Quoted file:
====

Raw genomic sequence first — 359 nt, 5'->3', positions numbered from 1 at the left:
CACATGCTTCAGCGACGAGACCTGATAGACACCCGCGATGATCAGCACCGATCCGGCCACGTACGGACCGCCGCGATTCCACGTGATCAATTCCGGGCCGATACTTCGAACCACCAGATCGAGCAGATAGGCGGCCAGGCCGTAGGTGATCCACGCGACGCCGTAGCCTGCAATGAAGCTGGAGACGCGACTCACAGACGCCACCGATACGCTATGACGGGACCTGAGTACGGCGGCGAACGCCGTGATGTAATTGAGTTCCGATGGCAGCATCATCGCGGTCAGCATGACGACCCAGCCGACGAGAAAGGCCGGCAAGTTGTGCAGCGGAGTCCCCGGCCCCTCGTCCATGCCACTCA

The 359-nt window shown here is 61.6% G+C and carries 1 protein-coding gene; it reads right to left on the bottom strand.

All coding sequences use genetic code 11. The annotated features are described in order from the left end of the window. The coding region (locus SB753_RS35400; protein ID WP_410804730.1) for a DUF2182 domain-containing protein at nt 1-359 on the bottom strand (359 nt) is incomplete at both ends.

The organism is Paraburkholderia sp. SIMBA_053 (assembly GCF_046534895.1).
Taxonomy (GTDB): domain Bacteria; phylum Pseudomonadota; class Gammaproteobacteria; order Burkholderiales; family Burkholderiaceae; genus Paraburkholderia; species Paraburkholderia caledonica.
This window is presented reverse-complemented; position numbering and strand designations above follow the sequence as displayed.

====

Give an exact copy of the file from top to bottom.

Raw genomic sequence first — 359 nt, 5'->3', positions numbered from 1 at the left:
CACATGCTTCAGCGACGAGACCTGATAGACACCCGCGATGATCAGCACCGATCCGGCCACGTACGGACCGCCGCGATTCCACGTGATCAATTCCGGGCCGATACTTCGAACCACCAGATCGAGCAGATAGGCGGCCAGGCCGTAGGTGATCCACGCGACGCCGTAGCCTGCAATGAAGCTGGAGACGCGACTCACAGACGCCACCGATACGCTATGACGGGACCTGAGTACGGCGGCGAACGCCGTGATGTAATTGAGTTCCGATGGCAGCATCATCGCGGTCAGCATGACGACCCAGCCGACGAGAAAGGCCGGCAAGTTGTGCAGCGGAGTCCCCGGCCCCTCGTCCATGCCACTCA

The 359-nt window shown here is 61.6% G+C and carries 1 protein-coding gene; it reads right to left on the bottom strand.

All coding sequences use genetic code 11. The annotated features are described in order from the left end of the window. The coding region (locus SB753_RS35400; protein ID WP_410804730.1) for a DUF2182 domain-containing protein at nt 1-359 on the bottom strand (359 nt) is incomplete at both ends.

The organism is Paraburkholderia sp. SIMBA_053 (assembly GCF_046534895.1).
Taxonomy (GTDB): domain Bacteria; phylum Pseudomonadota; class Gammaproteobacteria; order Burkholderiales; family Burkholderiaceae; genus Paraburkholderia; species Paraburkholderia caledonica.
This window is presented reverse-complemented; position numbering and strand designations above follow the sequence as displayed.